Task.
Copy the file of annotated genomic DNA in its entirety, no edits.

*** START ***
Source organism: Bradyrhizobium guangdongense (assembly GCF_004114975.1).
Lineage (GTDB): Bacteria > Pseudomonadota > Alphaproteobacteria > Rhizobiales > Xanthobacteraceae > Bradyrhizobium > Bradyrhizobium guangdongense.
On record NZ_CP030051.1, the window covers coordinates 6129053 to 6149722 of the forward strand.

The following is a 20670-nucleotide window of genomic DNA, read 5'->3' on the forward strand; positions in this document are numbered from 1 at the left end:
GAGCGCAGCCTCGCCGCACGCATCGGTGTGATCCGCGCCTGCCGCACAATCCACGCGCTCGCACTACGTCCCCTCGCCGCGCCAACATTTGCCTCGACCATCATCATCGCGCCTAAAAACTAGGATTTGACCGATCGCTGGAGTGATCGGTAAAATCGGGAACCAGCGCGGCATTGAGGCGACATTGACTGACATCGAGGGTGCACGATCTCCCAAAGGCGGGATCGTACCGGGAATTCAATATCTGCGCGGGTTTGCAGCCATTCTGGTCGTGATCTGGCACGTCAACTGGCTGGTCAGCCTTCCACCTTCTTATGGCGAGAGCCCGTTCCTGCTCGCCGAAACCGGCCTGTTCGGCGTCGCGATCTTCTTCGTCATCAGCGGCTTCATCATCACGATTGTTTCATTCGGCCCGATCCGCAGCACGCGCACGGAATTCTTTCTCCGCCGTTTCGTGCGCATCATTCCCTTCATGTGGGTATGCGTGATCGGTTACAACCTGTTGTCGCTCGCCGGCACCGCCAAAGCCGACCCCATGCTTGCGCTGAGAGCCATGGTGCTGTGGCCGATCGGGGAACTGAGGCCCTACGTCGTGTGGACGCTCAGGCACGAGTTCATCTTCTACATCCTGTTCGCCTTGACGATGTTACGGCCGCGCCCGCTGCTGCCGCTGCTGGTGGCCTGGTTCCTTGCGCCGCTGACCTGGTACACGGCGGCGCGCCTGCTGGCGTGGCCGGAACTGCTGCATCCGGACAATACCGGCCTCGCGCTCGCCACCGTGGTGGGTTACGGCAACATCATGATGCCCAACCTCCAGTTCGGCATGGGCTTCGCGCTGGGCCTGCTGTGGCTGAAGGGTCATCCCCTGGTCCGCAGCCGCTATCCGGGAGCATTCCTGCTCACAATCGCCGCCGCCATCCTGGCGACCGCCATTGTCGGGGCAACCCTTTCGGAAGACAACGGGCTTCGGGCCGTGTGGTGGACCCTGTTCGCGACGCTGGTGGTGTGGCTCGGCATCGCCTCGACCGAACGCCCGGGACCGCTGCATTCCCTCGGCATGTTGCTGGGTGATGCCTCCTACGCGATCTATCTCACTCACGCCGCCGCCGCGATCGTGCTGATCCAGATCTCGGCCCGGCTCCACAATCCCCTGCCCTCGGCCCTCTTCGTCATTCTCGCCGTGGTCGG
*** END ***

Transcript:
Source organism: Bradyrhizobium guangdongense (assembly GCF_004114975.1).
Lineage (GTDB): Bacteria > Pseudomonadota > Alphaproteobacteria > Rhizobiales > Xanthobacteraceae > Bradyrhizobium > Bradyrhizobium guangdongense.
On record NZ_CP030051.1, the window covers coordinates 6129053 to 6149722 of the forward strand.

The following is a 20670-nucleotide window of genomic DNA, read 5'->3' on the forward strand; positions in this document are numbered from 1 at the left end:
GAGCGCAGCCTCGCCGCACGCATCGGTGTGATCCGCGCCTGCCGCACAATCCACGCGCTCGCACTACGTCCCCTCGCCGCGCCAACATTTGCCTCGACCATCATCATCGCGCCTAAAAACTAGGATTTGACCGATCGCTGGAGTGATCGGTAAAATCGGGAACCAGCGCGGCATTGAGGCGACATTGACTGACATCGAGGGTGCACGATCTCCCAAAGGCGGGATCGTACCGGGAATTCAATATCTGCGCGGGTTTGCAGCCATTCTGGTCGTGATCTGGCACGTCAACTGGCTGGTCAGCCTTCCACCTTCTTATGGCGAGAGCCCGTTCCTGCTCGCCGAAACCGGCCTGTTCGGCGTCGCGATCTTCTTCGTCATCAGCGGCTTCATCATCACGATTGTTTCATTCGGCCCGATCCGCAGCACGCGCACGGAATTCTTTCTCCGCCGTTTCGTGCGCATCATTCCCTTCATGTGGGTATGCGTGATCGGTTACAACCTGTTGTCGCTCGCCGGCACCGCCAAAGCCGACCCCATGCTTGCGCTGAGAGCCATGGTGCTGTGGCCGATCGGGGAACTGAGGCCCTACGTCGTGTGGACGCTCAGGCACGAGTTCATCTTCTACATCCTGTTCGCCTTGACGATGTTACGGCCGCGCCCGCTGCTGCCGCTGCTGGTGGCCTGGTTCCTTGCGCCGCTGACCTGGTACACGGCGGCGCGCCTGCTGGCGTGGCCGGAACTGCTGCATCCGGACAATACCGGCCTCGCGCTCGCCACCGTGGTGGGTTACGGCAACATCATGATGCCCAACCTCCAGTTCGGCATGGGCTTCGCGCTGGGCCTGCTGTGGCTGAAGGGTCATCCCCTGGTCCGCAGCCGCTATCCGGGAGCATTCCTGCTCACAATCGCCGCCGCCATCCTGGCGACCGCCATTGTCGGGGCAACCCTTTCGGAAGACAACGGGCTTCGGGCCGTGTGGTGGACCCTGTTCGCGACGCTGGTGGTGTGGCTCGGCATCGCCTCGACCGAACGCCCGGGACCGCTGCATTCCCTCGGCATGTTGCTGGGTGATGCCTCCTACGCGATCTATCTCACTCACGCCGCCGCCGCGATCGTGCTGATCCAGATCTCGGCCCGGCTCCACAATCCCCTGCCCTCGGCCCTCTTCGTCATTCTCGCCGTGGTCGG